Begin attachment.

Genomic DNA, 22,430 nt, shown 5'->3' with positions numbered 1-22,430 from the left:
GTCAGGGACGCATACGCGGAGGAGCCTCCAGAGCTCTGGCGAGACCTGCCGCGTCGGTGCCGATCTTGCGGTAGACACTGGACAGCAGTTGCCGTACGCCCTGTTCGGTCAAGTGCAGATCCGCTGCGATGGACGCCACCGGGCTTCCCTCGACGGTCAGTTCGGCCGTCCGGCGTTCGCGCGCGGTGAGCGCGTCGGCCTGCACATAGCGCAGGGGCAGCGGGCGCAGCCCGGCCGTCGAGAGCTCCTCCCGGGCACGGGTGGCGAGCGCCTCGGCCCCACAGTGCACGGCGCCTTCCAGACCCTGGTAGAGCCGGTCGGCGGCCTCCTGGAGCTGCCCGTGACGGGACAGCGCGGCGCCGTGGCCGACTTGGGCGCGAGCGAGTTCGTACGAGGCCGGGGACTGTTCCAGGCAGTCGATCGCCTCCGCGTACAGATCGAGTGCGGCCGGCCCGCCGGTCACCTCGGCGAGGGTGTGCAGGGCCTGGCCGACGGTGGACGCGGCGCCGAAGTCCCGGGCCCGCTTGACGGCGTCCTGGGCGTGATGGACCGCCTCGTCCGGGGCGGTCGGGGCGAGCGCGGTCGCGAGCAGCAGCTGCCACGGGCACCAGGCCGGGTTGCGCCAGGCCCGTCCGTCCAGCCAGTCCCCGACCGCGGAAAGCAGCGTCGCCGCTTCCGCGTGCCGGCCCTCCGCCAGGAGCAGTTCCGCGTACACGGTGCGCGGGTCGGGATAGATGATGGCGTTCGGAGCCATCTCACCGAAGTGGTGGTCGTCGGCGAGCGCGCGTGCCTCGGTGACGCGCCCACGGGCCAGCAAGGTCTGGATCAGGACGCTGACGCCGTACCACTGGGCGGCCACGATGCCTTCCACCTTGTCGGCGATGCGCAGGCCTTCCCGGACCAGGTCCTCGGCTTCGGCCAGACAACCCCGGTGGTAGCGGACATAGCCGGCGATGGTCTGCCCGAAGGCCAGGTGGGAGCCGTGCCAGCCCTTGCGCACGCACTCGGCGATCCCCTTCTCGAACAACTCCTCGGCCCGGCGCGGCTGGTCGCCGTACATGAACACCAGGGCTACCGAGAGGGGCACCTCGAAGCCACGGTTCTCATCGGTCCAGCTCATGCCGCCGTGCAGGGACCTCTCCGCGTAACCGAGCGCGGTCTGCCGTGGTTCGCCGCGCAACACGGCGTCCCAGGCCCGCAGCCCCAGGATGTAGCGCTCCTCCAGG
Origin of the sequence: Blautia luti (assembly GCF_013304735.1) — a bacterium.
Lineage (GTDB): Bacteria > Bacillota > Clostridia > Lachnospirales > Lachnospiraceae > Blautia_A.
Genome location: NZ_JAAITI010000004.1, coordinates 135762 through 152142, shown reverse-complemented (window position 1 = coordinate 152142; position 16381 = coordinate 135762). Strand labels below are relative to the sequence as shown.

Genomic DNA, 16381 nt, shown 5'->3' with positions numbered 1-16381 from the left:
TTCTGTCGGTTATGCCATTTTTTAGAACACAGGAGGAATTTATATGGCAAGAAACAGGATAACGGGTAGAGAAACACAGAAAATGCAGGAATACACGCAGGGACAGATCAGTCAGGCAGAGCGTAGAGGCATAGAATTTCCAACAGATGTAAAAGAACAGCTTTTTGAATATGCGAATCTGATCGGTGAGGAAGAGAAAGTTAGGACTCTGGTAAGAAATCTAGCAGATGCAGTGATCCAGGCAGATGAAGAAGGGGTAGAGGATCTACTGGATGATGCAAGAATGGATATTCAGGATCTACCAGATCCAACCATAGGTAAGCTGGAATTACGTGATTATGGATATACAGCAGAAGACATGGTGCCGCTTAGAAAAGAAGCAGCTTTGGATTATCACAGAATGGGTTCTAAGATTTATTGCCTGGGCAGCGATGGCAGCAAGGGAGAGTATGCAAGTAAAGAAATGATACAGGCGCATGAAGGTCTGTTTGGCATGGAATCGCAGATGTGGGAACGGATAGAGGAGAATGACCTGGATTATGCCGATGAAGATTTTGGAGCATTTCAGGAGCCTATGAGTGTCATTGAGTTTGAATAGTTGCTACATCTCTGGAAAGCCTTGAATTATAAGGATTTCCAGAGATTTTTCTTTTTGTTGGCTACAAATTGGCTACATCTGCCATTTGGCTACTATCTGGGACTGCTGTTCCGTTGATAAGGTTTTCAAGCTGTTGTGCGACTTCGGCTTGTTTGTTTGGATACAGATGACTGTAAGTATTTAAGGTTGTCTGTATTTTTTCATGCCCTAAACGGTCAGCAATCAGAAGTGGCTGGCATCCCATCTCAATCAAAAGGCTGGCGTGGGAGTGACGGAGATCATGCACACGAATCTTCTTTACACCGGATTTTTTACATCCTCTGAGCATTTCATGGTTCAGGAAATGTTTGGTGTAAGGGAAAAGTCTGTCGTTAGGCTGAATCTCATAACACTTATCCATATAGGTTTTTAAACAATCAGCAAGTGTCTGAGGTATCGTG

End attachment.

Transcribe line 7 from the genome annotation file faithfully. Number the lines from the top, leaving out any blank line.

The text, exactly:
TTCTGTCGGTTATGCCATTTTTTAGAACACAGGAGGAATTTATATGGCAAGAAACAGGATAACGGGTAGAGAAACACAGAAAATGCAGGAATACACGCAGGGACAGATCAGTCAGGCAGAGCGTAGAGGCATAGAATTTCCAACAGATGTAAAAGAACAGCTTTTTGAATATGCGAATCTGATCGGTGAGGAAGAGAAAGTTAGGACTCTGGTAAGAAATCTAGCAGATGCAGTGATCCAGGCAGATGAAGAAGGGGTAGAGGATCTACTGGATGATGCAAGAATGGATATTCAGGATCTACCAGATCCAACCATAGGTAAGCTGGAATTACGTGATTATGGATATACAGCAGAAGACATGGTGCCGCTTAGAAAAGAAGCAGCTTTGGATTATCACAGAATGGGTTCTAAGATTTATTGCCTGGGCAGCGATGGCAGCAAGGGAGAGTATGCAAGTAAAGAAATGATACAGGCGCATGAAGGTCTGTTTGGCATGGAATCGCAGATGTGGGAACGGATAGAGGAGAATGACCTGGATTATGCCGATGAAGATTTTGGAGCATTTCAGGAGCCTATGAGTGTCATTGAGTTTGAATAGTTGCTACATCTCTGGAAAGCCTTGAATTATAAGGATTTCCAGAGATTTTTCTTTTTGTTGGCTACAAATTGGCTACATCTGCCATTTGGCTACTATCTGGGACTGCTGTTCCGTTGATAAGGTTTTCAAGCTGTTGTGCGACTTCGGCTTGTTTGTTTGGATACAGATGACTGTAAGTATTTAAGGTTGTCTGTATTTTTTCATGCCCTAAACGGTCAGCAATCAGAAGTGGCTGGCATCCCATCTCAATCAAAAGGCTGGCGTGGGAGTGACGGAGATCATGCACACGAATCTTCTTTACACCGGATTTTTTACATCCTCTGAGCATTTCATGGTTCAGGAAATGTTTGGTGTAAGGGAAAAGTCTGTCGTTAGGCTGAATCTCATAACACTTATCCATATAGGTTTTTAAACAATCAGCAAGTGTCTGAGGTATCGTG